He that never labors may know the pains of idleness, but not the pleasures. Samuel Johnson

Donna M. Zadunajsky Interview Published on: 07, Feb 2019

We find pleasure in once again presenting a series of questions to you to know you better. Looking back, what did the year 2018 teach you?

To focus more on my writing. I have learned to accept things the way they are and not stress over them. I’m hoping 2019 will be a better year for me.

What made you decide to babysit and mow lawns to make money as a teen? How do you think taking up jobs at an early age helped you grow as an individual?

I loved to keep busy, I still do. I guess I’m just one of those people that can’t sit still for very long. My father always said to me that if you want something you have to work for it, and that means I needed money, but I wasn’t a very big spender. In fact, I enjoyed saving the money I made instead of spending it of things, I really didn’t need.

It helped me to be the person I am today. I’m a harder worker and actually love working.

Your books "HELP ME!" and "Talk to Me" both deal with issues like teen suicide and bullying. How much change do you see in the society since you published these books? Do you think your books have made a positive impact on the kids who are dealing with these issues in school?

I see some change, but there are still many people, especially teens that deal with bullying and suffer from depression. It will always be something our society will need to keep working on. It can’t be fixed overnight.

I do believe my books have helped. I have received many emails from readers that have thanked me for writing these kinds of books. That the subject needs to be heard and read. People think it’s bad to be depressed and brush it under the rug because they don’t want to face the fact that their loved one is suffering as if it can be fixed with just pills or even ignored, hoping that it’s just a faze. There’s so much more we can do for people with depression.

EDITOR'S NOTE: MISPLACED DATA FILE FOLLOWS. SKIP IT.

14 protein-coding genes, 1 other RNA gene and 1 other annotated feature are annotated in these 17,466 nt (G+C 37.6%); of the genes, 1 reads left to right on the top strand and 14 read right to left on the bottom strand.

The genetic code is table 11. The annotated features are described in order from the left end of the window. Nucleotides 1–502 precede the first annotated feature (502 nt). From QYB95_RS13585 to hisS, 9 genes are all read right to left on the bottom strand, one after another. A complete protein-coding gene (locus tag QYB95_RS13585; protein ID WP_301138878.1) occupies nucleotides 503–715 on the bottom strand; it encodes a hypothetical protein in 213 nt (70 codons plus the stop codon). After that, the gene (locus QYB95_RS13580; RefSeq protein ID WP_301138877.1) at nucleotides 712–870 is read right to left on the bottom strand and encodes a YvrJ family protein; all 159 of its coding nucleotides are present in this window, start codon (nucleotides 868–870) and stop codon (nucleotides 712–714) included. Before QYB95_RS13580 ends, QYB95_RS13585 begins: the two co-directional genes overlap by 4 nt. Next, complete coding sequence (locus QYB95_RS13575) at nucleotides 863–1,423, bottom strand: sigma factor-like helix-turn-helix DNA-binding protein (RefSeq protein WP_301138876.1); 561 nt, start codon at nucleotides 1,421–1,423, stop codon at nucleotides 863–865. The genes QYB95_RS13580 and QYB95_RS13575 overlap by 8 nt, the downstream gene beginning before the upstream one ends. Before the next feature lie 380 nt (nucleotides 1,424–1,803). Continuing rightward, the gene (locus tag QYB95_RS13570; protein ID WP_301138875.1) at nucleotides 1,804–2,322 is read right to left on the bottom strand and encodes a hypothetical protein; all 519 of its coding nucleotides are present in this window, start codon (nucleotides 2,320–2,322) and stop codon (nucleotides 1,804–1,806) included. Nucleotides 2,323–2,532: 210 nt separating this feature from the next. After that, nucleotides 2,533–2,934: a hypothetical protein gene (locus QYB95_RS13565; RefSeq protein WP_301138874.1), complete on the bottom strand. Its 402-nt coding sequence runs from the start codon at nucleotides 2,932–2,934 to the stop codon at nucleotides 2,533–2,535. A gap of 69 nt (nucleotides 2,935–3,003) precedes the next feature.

In the process of researching for your book, "The Accident", who did you meet? What do you owe the real people upon whom you base your characters?

I spoke to a friend that is a fireman where I live. He answered all the questions I had and helped me to understand the procedures that go on when an accident occurs. Some answers I found on the internet that helped me with some medical questions.

I owe many thanks to the people I base my characters on. And I appreciate their feedback and allowing me to write about their story.

During our first interview, you mentioned that the hardest book to write was your first book BROKEN PROMISES. When you’re writing an emotionally draining scene, how do you get in the mood?

I just start writing. Depending on the scene I may even cry when I’m writing it.

What elements do you add to your character’s description to make sure that the reader feels that they are real life characters?

Things that real life people do and say. When I am out in the world, I’m a listener to how people interact with one another. The way they talk and their posture and reactions toward something.

Do you still work at a Veterinary three days a week? How do you think taking up jobs at an early age helped you grow as an individual?

Yes, but now work 4 days a week.

I go for walks in the park down the street, but usually I don’t go out that often, unless I need to go to the grocery store or a doctor’s appointment. I’m more of a homebody. I write 3-4 hours every day but Saturday. And work of wreaths and exercise. I enjoy reading and watching TV.